“Jesus continues speaking to his disciples. ‘You know the Spirit because the Spirit abides with you and will be in you. I will not leave you orphaned; I am coming to you. In a little while the world will no longer see me, but you see me. Because I live, you also will live. On that day you will know that I am in my Father, and you in me, and I in you’.” – John 14.17-20

Jesus speaks to his disciples’ most primal fear—separation, abandonment, aloneness, death itself. Our news calls us to bravery and kindness in the face of fear today.

In Sunday’s gospel Jesus talks with his friends after their last supper together. Looking beyond his death to his risen presence, Jesus promises his friends a new relationships with him. The pervasive power of God’s love means there is nowhere we can go where the Spirit is not.

Loving one another identifies us as Jesus’ disciples. Loving one another puts us in relationship with Jesus, his Father, and the Spirit who abides in us.

The intangible bonds of love, friendship, discipleship last. The small and large gestures that make love visible last. Tenderness lasts and gets passed down generations in parents’ care for their kids, in friends’ presence in difficult times.

Jesus entrusts his first disciples and us with his mission to invest our hearts and hands in families and friends and extend them beyond, building an ever-widening human community. As we experience our interdependence day by day during the pandemic, let us transform our fear for ourselves into love for one another.

How are you experiencing the presence of God in others’ love for you and your love for them?

Evolution Revealing God’s Creative and Sustaining Love

Cosmos cards are a simple and touching way to tell the story to those near and dear to you. Each of the 25 postcards has a fact about one of God’s creative moves. And a message to us: You are loved. These are cards ready to mail as a postcard for someone who needs a regular reminder that God is with him or her. Or use them for meditation.

$15.00 for all 25 cards. Order online at goodgroundpress.com or by calling Lacy at 800-232-5533.

Check out more of our cards, books, and free online retreats at goodgroundpress.com.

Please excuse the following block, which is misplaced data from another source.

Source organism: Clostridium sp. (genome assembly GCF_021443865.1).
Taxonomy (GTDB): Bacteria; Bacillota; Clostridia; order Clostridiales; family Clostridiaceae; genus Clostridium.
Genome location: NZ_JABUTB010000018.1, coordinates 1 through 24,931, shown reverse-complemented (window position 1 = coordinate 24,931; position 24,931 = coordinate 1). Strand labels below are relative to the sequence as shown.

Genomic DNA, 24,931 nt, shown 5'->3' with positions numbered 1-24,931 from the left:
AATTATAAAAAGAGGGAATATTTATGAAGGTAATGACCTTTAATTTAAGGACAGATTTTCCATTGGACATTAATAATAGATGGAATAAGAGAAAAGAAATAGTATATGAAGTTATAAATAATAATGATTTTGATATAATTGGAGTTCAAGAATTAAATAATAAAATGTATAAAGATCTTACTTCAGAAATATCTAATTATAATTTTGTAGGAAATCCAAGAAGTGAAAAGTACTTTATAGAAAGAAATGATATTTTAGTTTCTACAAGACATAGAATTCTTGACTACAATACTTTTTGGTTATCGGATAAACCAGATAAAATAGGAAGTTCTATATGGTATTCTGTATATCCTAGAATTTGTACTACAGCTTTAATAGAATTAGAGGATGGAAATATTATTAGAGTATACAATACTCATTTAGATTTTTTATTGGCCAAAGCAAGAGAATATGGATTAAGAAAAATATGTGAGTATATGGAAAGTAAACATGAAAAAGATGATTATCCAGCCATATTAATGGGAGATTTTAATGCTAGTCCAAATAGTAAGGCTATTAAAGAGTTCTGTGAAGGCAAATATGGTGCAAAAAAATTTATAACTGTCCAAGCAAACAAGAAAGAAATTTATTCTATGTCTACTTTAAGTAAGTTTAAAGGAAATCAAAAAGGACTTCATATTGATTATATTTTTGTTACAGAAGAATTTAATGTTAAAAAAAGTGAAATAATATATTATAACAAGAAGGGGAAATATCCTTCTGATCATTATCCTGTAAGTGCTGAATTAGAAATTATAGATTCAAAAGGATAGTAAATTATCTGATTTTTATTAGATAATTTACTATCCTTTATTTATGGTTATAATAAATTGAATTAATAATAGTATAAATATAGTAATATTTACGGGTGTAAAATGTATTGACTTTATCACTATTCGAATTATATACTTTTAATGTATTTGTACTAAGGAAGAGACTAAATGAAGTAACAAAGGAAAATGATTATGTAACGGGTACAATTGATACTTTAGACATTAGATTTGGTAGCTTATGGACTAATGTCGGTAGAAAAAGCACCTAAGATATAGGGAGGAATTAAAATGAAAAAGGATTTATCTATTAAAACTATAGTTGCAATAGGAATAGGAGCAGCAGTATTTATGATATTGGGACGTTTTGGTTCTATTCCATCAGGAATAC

Nourish your spirit

Summer is near. Hammocks sag with cocooning readers. Bring a Holy Women book along to your favorite reading place. Discover in art, scholarship, reflection, and prayer each gospel woman’s significance. View sample pages of Holy Women of Luke’s Gospel and Holy Women, Full of Grace. Order online at goodgroundpress.com or call 800-232-5533. We have orders in the mail the next day.

Gospel Reflection for May 10, 2020 – 5th Sunday of Easter

Scripture Readings: Acts 6.1-7, 1 Peter 2.4-9; John 14.1-12

Jesus spoke to his disciples. “Do not let your hearts be troubled. Believe in God and believe in me. In my Father’s house are many mansions.…Philip asked Jesus, “Lord, show us the Father and that will be enough for us.” Jesus replied,”All this time I have been with you, Philip, and you  still do not know me? Whoever sees me has seen the Father. How can you say, ‘Show us the Father?’ Do you not believe that I am in the Father and the Father is in me?” – John 14.1-2, 8-19

The community that gives us John’s gospel lived Jesus’ teachings for more than two generations before the gospel took written form late in the first century. These believers experienced Jesus’ absence after his ascension and his presence in the Holy Spirit and in their Eucharistic gatherings. Like us they wonder how Jesus is with us, especially when we die.

The noun in Greek that we translate dwelling places, or mansions in older translations, comes from the verb μευν, which means to abide, remain, stay, last. John’s gospel tells us that to be in Jesus is also to be in relationship to the Father, to abide in God, to dwell in God.

Jesus explains to Thomas that he is the way, the truth, and the life. He embodies and reveals who God is. Philip doesn’t get it. For Philip, Jesus repeats, “Whoever has seen me has seen the Father.” Jesus seems a little exasperated with Philip but his questions are like our own.

In his life Jesus reveals love, healing, and forgiveness as God’s way, truth, and life. To believe in Jesus is to let his words and promises take up residence in us. In faith we do Jesus’ works and embrace the people of our globe with compassion. We dwell not just in God’s house but in God’s love.

How does Jesus stay with you? When have you sensed the Spirit stirring you in loving actions and in dealing with what you regret?

Live simply. Live prayerfully. Live in peace.

Living Like Francis Today puts you in touch with the God of love and mercy Pope Francis wants us to know. Each of the six short chapters begins and ends with a simple prayer from scripture or from the writing of St. Francis. Short reflections invite you to apply the themes in your own life. Read a sample chapter. Then call us to order copies for you and your seeker friends. Living Like Francis is only $5.50 per copy. Order online at goodgroundpress.com. We will put your books in the mail the same day we get your order.

Now is the time to order small note cards with envelopes for only $1.50 each. Two Sister of St. Joseph artists – Ansgar Holmberg and Joanne Emmer – have created images of life, light, and beauty for you. Go to goodgroundpress.com to choose the cards you need.